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News Release

Labor Department Obtains Approximately $5.5 Million In Settlement With Time Warner Over Pension And Health Plans

Archived News Release — Caution: Information may be out of date.

As part of a settlement with the U. S. Department of Labor, Time Warner has agreed to pay up to $5.5 million to hundreds of employees wrongly denied coverage by Time Inc.'s retirement and health benefit plans.

"This settlement compensates misclassified independent contractors and temporary employees for their failure to be properly recognized as eligible participants under these plans," said Secretary of Labor Alexis M. Herman. "It sends a clear message that workers who are asked to perform under the same criteria should also be treated fairly through coverage by a company's benefit program."

Under the settlement, Time Warner will establish three funds to which the money will be deposited:

  • $2.5 million to Settlement Fund A, for workers who were classified as temporary employees;
  • $2.5 million to Settlement Fund B, for workers who were classified as independent contractors; and
  • $500,000 to Settlement Fund C, for misclassified temporary employees or independent contractors who had uninsured and unreimbursed medical expenses exceeding $10,000 per year which would have been covered by the medical plan Time Inc. provided to regular employees.

The defendants also agreed to identify and send to all affected individuals by first class mail a "Notice of Entitlement to Settlement Proceeds."

Persons receiving the notice may contact the Labor Department by calling 212.637.0491 with questions about the terms of the settlement or operation of the funds. Individuals wishing to participate in the settlement must execute a release essentially preventing them from suing on the exact issues for payments made as part of the settlement. Distribution of settlement funds will begin within 60 days of receiving the notice.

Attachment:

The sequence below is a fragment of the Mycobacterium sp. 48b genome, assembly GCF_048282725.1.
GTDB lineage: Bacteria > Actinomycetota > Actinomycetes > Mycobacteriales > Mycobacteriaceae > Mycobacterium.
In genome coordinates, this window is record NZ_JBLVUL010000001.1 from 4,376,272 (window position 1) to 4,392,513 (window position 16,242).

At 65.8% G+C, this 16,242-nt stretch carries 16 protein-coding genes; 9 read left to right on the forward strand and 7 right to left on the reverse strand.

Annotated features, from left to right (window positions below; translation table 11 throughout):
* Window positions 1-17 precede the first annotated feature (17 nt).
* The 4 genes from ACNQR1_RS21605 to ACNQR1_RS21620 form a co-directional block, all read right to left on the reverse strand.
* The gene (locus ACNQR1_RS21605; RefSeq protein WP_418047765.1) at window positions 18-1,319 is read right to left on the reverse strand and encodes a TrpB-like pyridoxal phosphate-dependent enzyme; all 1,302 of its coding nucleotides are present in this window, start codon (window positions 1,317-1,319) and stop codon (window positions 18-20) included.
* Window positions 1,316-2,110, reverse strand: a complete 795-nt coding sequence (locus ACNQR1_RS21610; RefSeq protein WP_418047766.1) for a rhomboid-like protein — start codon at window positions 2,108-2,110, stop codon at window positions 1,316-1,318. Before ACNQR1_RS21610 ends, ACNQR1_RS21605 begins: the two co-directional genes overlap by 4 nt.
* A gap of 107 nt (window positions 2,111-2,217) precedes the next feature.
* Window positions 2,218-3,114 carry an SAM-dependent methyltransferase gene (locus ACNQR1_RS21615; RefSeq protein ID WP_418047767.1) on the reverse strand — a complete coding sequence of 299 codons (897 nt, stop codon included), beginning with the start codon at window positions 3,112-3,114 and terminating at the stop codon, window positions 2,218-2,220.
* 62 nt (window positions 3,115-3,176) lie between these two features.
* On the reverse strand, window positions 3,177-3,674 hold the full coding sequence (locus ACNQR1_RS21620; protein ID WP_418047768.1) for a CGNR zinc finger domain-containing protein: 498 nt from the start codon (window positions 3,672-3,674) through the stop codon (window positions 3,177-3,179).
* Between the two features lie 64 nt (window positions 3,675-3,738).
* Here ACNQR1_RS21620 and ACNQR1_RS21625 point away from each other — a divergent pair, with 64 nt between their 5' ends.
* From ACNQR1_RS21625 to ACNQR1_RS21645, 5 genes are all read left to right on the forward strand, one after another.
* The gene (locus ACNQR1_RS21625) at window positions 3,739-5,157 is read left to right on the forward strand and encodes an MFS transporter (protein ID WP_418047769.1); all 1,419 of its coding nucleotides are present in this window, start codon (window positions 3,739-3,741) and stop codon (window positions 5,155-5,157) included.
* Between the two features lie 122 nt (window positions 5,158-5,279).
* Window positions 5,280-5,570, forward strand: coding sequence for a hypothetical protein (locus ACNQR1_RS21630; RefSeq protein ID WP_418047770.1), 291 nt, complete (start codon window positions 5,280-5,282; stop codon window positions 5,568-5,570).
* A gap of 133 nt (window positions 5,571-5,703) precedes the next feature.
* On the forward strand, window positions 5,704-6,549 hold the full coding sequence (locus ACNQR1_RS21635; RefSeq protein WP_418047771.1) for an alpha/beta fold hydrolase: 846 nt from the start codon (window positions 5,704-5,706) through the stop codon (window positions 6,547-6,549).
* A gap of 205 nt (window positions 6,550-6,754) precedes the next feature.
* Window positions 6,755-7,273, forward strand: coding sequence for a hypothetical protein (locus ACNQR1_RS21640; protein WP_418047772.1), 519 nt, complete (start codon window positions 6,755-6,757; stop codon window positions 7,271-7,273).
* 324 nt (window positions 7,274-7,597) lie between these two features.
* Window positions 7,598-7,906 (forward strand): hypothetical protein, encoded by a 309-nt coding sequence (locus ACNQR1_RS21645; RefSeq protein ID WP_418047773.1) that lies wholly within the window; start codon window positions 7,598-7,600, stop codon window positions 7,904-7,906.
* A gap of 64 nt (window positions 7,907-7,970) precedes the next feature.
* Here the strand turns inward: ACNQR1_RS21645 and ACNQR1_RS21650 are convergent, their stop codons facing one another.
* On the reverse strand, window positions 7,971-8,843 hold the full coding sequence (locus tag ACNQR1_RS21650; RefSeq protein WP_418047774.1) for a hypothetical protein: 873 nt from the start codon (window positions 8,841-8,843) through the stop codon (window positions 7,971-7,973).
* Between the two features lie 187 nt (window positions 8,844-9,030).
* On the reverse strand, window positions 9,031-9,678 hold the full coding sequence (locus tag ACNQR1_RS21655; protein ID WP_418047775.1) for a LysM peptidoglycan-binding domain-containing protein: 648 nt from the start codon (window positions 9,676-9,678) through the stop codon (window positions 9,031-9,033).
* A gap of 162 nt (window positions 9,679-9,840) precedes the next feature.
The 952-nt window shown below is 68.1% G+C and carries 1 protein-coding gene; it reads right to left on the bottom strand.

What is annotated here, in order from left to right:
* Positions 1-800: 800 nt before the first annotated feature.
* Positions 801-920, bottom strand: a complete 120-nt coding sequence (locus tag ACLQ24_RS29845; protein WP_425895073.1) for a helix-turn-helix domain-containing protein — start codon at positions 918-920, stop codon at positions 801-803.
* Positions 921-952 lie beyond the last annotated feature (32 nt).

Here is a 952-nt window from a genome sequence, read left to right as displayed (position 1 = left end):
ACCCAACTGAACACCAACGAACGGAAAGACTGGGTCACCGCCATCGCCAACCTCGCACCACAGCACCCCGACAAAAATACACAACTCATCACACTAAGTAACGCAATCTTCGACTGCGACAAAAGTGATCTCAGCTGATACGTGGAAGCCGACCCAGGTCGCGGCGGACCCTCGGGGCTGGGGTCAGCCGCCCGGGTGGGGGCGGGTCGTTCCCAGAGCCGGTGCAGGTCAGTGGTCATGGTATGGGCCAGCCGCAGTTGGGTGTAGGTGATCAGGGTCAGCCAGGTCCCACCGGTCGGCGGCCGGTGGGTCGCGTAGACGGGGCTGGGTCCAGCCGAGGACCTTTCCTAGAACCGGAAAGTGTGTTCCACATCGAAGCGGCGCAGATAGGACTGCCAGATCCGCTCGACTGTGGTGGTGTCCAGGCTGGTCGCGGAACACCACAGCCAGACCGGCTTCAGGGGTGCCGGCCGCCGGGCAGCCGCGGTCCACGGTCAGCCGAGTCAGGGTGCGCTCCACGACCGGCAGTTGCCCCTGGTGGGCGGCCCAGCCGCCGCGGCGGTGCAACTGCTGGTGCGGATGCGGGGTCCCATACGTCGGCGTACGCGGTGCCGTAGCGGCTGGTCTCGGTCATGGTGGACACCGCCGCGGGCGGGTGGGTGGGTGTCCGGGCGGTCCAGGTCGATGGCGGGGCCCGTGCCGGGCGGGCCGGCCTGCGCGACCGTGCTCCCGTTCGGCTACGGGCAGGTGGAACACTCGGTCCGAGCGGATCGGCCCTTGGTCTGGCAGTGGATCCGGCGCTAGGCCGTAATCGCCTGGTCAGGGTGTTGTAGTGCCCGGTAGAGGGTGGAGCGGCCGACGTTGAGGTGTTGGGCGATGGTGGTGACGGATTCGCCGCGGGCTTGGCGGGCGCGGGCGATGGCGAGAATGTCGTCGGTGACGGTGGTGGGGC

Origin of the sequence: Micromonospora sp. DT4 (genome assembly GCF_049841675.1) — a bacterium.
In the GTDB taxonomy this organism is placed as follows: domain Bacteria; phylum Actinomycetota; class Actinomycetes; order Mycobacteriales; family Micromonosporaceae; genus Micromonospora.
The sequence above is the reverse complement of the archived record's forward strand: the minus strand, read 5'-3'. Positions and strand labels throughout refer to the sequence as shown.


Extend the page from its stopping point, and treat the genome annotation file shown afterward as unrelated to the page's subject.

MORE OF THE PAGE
The settlement resolves a lawsuit filed by the Labor Department on Oct. 26, 1998 against the plans' fiduciaries -- Time Warner and the administrative committee which manages Time Inc.'s plans - for misclassifying workers as independent contractors or temporary employees and thus denying them coverage by the companies' pension and health plans. According to the lawsuit, Time Inc. and its subsidiaries regularly failed to identify and include all employees who were eligible to participate in the plans. Workers were not identified, or informed of their right to participate in the plans, and therefore these employees were prevented from obtaining retirement and health related benefits to which they were otherwise entitled.

The workers covered by the settlement were employed by Time Inc., which is wholly owned by Time Warner, and Time Inc.'s divisions and subsidiaries, which include Time Magazine, Sports Illustrated, Fortune, Life, Money, People, Entertainment Weekly, Time Life, Inc.,
Book-of-the-Month Club, Time Distribution Services and all other Time Inc. subsidiaries. Warner Brothers and its subsidiaries and divisions are not part of the settlement.

The case resulted from an investigation conducted by the New York Regional Office of the Pension and Welfare Benefits Administration into alleged violations of the Employee Retirement Income Security Act. The settlement was entered on Nov. 17, 2000 in federal district court in Manhattan.

(Herman v. Time Warner)
Civil Action No. 98-CIV-7589(DC)

U.S. Department of Labor news releases are accessible on the Internet. The information in this news release will be made available in alternate format upon request (large print, Braille, audio tape or disc) from the Central Office for Assistive Services and Technology. Please specify which news release when placing your request. Call 202.693.7773 or TTY 202.693.7775.

Archived News Release — Caution: Information may be out of date.

Employee Benefits Security Administration
November 17, 2000
Release Number